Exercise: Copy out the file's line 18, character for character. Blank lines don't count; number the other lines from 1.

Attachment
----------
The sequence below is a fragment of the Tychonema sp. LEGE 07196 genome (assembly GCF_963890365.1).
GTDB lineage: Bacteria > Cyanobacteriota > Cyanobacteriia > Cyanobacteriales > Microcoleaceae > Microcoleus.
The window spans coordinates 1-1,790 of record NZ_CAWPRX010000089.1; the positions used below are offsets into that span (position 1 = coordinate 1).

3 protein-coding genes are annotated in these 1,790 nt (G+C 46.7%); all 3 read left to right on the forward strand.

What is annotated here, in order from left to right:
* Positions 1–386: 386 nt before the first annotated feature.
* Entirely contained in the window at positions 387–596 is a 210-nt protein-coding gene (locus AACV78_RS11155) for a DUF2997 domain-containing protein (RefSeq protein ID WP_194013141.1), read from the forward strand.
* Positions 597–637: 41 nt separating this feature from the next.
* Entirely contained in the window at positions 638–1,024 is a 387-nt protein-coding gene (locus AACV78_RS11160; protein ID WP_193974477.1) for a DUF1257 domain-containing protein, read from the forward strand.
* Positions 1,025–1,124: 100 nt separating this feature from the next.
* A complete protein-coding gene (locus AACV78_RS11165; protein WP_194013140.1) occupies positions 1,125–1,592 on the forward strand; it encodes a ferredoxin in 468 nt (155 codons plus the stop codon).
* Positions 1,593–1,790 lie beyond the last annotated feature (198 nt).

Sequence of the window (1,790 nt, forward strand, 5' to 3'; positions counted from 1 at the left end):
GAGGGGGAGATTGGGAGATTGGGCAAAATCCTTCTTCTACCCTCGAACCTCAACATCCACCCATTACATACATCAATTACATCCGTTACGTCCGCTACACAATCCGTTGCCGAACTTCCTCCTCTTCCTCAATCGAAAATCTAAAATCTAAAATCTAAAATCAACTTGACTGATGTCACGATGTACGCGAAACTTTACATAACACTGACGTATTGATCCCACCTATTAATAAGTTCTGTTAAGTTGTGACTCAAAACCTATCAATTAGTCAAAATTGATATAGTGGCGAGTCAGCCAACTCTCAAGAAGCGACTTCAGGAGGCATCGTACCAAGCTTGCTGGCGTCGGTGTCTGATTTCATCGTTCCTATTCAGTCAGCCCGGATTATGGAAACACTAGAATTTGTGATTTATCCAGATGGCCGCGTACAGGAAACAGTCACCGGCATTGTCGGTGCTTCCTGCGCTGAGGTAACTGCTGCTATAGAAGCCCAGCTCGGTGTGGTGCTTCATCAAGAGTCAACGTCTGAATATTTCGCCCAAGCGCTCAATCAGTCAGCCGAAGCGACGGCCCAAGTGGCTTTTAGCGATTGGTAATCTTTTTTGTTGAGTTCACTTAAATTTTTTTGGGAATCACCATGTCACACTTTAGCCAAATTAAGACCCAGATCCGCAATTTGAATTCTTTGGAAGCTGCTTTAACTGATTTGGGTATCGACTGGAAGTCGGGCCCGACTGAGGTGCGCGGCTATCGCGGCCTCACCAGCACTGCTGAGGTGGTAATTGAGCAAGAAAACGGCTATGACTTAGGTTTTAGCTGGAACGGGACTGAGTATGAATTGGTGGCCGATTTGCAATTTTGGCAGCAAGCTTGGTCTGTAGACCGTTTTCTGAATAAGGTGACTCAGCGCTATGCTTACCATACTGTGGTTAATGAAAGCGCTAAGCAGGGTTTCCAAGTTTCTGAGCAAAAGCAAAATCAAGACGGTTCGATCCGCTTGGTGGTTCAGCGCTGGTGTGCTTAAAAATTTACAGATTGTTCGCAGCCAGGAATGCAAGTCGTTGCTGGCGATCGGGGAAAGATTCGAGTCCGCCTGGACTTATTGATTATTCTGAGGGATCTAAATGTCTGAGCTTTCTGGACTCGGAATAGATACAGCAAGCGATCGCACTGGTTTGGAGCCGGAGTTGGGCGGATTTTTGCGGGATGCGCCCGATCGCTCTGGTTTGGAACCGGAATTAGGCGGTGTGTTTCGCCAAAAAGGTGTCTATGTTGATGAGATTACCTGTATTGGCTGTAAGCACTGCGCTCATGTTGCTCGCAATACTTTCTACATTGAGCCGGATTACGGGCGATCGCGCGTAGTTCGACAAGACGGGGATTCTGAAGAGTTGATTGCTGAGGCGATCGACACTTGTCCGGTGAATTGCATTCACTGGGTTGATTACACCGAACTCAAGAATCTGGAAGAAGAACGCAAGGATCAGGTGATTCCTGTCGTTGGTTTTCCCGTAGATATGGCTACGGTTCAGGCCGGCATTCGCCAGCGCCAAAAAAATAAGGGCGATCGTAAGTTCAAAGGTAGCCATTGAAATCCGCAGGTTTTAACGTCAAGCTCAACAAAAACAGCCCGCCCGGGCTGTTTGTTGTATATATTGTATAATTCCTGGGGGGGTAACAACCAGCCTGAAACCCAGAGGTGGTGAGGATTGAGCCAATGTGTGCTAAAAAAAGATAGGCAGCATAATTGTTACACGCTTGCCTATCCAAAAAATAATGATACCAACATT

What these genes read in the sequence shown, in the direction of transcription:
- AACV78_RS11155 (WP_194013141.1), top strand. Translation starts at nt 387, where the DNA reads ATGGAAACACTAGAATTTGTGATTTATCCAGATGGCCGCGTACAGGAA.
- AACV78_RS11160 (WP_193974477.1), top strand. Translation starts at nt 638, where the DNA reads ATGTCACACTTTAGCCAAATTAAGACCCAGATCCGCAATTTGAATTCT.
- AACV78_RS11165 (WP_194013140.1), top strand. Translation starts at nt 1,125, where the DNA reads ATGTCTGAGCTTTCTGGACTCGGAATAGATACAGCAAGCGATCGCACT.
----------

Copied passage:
- AACV78_RS11165 (WP_194013140.1), top strand. Translation starts at nt 1,125, where the DNA reads ATGTCTGAGCTTTCTGGACTCGGAATAGATACAGCAAGCGATCGCACT.